In October 2020, UN Secretary-General Antonio Guterres recorded an agreement between Turkey and Libya on the delimitation of maritime jurisdictions in the Mediterranean. The agreement “has been registered with the secretariat in accordance with Article 102 of the Charter of the United Nations,” the registration certificate states.   Two months earlier (August 2020), Greece and Egypt had signed another maritime agreement delimiting an exclusive economic zone for oil and gas drilling rights to counter the agreement between Turkey and Libya.  The dispute has left Ankara looking for allies in the region. The new agreements were signed wednesday during a meeting between Turkish President Tayyip Erdogan and Fayez al-Serraj, the Tripoli-based head of government who supports Ankara against a rival military power based in eastern Libya. Erdoğan`s more muscular policies play well at home; Parliament ratified the Libyan agreement almost immediately. From a technical point of view, “maritime zone notifications” are unilateral declarations of contiguous zones, EEZ borders or territorial areas of coastal States, located within maritime zones that are not connected to other neighbouring States. In contrast, “maritime borders” correspond to restrictions imposed by an agreement establishing relevant borders between States in the event of overlapping maritime areas or multiple claims to the territory. Under the new agreement, Cyprus, Egypt, Greece and Israel cannot explore or build future gas pipelines without prior permission from Turkey. Israel maintains that unilateral action does not allow Ankara to prevent the construction of a gas pipeline between the Leviathan field and Cyprus, Crete, Greece and Europe. Even the EU, often critical of Israel, agrees.
Josep Borrell, Vice-President of the European Commission, said that the agreement signed by Turkey and Libya is a violation for third countries and that it is not in line with the law of the sea.  The President of the Republic of Cyprus, Nicos Anastasiades, wanted to create a diplomatic movement to repeal the agreement between Turkey and Libya. He also said that this move would not include military options.  Greece opposed the UN and extorted the Libyan ambassador in response to the deal, angry at a pact that bypasses the Greek island of Crete and violates its eleven continent.  The agreement on the delimitation of the maritime borders between Turkey and Libya was signed on November 27 by Turkish President Recep Tayyip Erdogan and the President of the Presidential Council of Fayiz es-Serrac. The agreement is approved by turkey`s Grand National Assembly and the United Nations will be informed of the agreement after Libya`s approval. With the Libya deal, Turkey has taken a revolutionary initiative that will historically have a great influence on the energy geopolitics of the eastern Mediterranean. The assumption that Turkey could not have an agreement with other states in the region has also proved wrong, and with the Libya deal, the doors to new agreements with Egypt, Lebanon and Israel are now open.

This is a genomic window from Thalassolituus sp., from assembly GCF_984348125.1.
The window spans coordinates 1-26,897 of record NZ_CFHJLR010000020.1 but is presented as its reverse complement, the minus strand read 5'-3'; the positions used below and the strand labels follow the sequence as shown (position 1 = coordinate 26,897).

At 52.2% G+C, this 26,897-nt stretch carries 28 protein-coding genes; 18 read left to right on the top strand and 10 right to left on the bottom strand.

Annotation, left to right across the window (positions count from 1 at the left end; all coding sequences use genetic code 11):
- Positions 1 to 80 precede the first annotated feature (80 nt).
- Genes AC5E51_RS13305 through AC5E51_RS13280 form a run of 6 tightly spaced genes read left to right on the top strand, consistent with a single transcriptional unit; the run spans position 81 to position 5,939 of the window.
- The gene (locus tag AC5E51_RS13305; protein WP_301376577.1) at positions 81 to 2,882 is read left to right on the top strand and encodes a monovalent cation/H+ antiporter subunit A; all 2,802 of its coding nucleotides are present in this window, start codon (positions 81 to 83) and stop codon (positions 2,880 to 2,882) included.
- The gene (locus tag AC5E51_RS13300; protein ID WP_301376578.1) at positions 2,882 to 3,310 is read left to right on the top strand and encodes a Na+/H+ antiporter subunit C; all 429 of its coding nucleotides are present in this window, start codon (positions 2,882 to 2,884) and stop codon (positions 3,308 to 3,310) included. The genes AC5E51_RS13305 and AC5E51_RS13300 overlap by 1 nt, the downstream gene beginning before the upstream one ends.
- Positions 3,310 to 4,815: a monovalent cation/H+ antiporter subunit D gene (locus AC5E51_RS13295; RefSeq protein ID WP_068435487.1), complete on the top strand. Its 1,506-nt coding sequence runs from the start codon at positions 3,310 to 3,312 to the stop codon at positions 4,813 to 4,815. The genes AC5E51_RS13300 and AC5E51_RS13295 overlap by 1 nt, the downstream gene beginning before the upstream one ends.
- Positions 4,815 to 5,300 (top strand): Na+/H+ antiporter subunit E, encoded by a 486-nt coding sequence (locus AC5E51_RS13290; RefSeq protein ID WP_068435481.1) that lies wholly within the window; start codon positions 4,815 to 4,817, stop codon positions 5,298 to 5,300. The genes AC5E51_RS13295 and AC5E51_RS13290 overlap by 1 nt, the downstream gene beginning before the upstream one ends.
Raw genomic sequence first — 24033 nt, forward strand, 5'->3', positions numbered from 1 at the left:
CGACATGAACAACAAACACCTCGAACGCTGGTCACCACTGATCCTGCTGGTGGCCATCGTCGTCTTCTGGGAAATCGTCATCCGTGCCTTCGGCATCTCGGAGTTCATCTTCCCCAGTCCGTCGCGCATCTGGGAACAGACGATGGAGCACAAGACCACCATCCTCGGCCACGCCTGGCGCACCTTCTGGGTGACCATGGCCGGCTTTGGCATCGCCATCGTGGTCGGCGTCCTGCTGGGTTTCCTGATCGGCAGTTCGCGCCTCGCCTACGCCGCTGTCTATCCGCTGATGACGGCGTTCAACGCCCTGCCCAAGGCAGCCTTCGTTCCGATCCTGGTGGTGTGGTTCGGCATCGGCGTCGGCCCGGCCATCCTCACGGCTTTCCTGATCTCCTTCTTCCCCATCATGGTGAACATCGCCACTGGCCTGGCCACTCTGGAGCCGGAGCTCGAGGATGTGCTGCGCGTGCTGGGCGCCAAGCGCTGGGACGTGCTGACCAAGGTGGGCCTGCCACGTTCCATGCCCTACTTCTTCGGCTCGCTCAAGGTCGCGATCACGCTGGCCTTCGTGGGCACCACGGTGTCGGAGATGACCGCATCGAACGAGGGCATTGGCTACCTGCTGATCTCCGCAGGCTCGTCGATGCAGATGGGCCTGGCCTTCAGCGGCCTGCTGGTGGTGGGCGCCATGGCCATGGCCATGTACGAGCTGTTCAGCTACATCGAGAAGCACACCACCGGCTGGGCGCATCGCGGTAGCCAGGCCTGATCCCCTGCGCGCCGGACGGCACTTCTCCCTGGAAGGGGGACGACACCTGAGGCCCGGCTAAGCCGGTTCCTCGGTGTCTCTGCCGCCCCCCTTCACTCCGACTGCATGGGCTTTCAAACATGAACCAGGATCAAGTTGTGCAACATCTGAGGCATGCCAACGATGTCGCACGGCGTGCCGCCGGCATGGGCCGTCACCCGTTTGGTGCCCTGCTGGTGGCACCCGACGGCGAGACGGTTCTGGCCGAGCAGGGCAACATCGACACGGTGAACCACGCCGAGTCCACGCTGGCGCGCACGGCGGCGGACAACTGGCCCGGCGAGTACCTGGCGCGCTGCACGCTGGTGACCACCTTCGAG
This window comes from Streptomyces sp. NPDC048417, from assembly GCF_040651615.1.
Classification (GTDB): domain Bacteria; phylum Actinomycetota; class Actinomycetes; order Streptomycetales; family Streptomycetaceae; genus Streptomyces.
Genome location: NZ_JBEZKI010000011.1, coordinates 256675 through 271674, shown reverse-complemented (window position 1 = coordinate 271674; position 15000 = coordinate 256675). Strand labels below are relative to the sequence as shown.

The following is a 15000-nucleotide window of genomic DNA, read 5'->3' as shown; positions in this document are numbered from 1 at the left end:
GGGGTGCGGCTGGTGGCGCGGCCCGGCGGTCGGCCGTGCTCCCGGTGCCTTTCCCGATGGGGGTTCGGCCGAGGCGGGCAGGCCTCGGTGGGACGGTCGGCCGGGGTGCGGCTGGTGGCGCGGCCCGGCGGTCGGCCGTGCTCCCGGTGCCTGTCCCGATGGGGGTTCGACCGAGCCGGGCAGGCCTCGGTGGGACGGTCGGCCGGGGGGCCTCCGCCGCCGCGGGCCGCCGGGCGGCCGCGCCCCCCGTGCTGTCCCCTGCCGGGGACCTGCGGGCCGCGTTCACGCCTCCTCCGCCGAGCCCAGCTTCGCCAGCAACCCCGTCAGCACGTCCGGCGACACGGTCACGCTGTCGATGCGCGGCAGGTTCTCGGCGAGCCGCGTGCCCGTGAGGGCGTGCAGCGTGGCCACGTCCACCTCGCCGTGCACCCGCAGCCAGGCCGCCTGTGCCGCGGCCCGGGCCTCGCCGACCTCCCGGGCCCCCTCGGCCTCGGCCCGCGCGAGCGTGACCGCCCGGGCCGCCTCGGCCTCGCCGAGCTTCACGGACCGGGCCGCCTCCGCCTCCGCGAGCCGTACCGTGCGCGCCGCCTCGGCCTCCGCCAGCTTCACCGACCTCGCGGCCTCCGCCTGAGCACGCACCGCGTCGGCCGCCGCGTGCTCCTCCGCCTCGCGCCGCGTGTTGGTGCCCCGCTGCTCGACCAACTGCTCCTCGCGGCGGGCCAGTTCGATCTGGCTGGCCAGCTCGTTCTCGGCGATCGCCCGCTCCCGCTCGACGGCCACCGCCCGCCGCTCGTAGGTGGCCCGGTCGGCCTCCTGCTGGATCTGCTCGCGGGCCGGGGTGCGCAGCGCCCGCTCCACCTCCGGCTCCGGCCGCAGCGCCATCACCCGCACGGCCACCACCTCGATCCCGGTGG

It also confirmed Turkey`s strong position in the game and proved that it was not possible, legally and practically, to ignore Turkey`s existence in the region. . . .